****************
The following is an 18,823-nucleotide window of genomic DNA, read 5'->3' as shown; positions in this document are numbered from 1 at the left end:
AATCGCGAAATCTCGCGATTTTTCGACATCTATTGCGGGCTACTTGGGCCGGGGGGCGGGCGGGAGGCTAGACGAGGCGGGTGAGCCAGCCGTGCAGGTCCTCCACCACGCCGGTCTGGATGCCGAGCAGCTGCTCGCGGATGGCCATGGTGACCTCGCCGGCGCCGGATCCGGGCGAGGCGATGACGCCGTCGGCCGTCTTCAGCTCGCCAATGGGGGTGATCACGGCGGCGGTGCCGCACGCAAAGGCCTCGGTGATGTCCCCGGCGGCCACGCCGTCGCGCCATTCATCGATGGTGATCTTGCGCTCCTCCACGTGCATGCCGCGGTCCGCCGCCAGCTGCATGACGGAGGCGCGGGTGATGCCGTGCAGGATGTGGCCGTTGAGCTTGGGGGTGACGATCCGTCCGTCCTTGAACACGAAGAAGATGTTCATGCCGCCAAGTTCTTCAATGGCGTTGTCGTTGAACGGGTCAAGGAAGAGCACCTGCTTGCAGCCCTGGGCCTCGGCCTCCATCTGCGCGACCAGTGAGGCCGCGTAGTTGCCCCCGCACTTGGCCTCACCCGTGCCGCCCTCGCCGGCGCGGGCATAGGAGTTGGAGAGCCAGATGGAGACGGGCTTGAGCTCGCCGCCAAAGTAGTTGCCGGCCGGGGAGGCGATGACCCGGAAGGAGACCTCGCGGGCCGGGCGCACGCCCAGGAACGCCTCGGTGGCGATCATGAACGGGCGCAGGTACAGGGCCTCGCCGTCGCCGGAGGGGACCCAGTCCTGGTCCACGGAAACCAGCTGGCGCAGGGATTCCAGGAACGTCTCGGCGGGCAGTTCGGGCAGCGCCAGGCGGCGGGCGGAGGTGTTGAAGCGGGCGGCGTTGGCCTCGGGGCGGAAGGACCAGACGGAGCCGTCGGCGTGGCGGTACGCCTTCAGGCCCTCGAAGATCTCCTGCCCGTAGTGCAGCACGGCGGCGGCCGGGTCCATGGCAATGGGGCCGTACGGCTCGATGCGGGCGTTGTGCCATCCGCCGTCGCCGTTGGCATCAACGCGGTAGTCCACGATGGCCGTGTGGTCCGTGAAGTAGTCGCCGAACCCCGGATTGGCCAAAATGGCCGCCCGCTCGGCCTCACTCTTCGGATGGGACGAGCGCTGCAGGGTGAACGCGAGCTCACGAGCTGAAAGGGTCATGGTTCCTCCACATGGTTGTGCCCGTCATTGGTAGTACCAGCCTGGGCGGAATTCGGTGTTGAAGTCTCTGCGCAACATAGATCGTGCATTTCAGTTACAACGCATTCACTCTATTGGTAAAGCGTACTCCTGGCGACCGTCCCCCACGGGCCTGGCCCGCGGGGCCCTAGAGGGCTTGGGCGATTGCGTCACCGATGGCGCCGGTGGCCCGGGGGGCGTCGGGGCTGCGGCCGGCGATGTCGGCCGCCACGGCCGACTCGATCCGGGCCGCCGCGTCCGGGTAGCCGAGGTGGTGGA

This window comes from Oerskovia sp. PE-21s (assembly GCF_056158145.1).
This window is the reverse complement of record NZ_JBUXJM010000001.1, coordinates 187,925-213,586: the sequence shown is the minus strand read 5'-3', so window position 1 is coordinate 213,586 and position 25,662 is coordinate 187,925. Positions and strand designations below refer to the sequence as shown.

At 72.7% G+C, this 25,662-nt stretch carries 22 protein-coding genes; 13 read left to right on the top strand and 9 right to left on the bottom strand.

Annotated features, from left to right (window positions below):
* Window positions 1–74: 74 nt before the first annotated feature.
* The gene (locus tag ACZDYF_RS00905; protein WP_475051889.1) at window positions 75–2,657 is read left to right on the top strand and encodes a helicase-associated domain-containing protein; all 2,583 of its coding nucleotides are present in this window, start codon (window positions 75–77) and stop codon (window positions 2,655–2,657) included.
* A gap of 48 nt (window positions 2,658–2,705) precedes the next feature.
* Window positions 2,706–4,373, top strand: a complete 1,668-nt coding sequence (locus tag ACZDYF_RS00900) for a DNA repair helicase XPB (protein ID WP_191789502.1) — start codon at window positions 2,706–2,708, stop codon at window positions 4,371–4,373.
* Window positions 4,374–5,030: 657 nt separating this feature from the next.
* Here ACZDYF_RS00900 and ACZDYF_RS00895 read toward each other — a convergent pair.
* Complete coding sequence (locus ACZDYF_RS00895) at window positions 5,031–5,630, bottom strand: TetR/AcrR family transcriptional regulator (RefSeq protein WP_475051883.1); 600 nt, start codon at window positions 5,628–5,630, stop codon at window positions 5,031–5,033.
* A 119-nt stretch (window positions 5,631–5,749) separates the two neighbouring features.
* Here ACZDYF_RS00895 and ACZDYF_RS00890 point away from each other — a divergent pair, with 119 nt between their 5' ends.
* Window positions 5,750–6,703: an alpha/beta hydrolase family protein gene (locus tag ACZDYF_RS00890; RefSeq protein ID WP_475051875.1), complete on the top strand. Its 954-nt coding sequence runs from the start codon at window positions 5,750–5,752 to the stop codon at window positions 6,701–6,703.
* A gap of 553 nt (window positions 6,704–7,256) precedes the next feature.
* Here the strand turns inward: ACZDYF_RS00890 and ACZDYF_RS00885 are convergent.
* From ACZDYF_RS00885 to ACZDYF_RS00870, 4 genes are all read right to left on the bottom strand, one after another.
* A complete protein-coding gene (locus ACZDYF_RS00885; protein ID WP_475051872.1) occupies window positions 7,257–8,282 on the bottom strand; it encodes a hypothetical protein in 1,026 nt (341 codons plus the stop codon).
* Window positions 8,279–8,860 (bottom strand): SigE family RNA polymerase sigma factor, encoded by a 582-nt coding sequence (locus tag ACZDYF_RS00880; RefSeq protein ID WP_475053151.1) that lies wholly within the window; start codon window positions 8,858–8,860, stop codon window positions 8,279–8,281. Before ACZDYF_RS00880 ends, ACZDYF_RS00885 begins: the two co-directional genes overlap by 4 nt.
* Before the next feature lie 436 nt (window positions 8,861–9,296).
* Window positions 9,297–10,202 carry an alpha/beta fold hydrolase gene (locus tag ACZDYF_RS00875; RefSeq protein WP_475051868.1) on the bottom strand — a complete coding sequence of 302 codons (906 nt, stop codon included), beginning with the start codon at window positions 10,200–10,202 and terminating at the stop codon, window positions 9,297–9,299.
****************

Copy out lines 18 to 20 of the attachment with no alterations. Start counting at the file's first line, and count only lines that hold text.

* Here the strand turns inward: ACZDYF_RS00890 and ACZDYF_RS00885 are convergent.
* From ACZDYF_RS00885 to ACZDYF_RS00870, 4 genes are all read right to left on the bottom strand, one after another.
* A complete protein-coding gene (locus ACZDYF_RS00885; protein ID WP_475051872.1) occupies window positions 7,257–8,282 on the bottom strand; it encodes a hypothetical protein in 1,026 nt (341 codons plus the stop codon).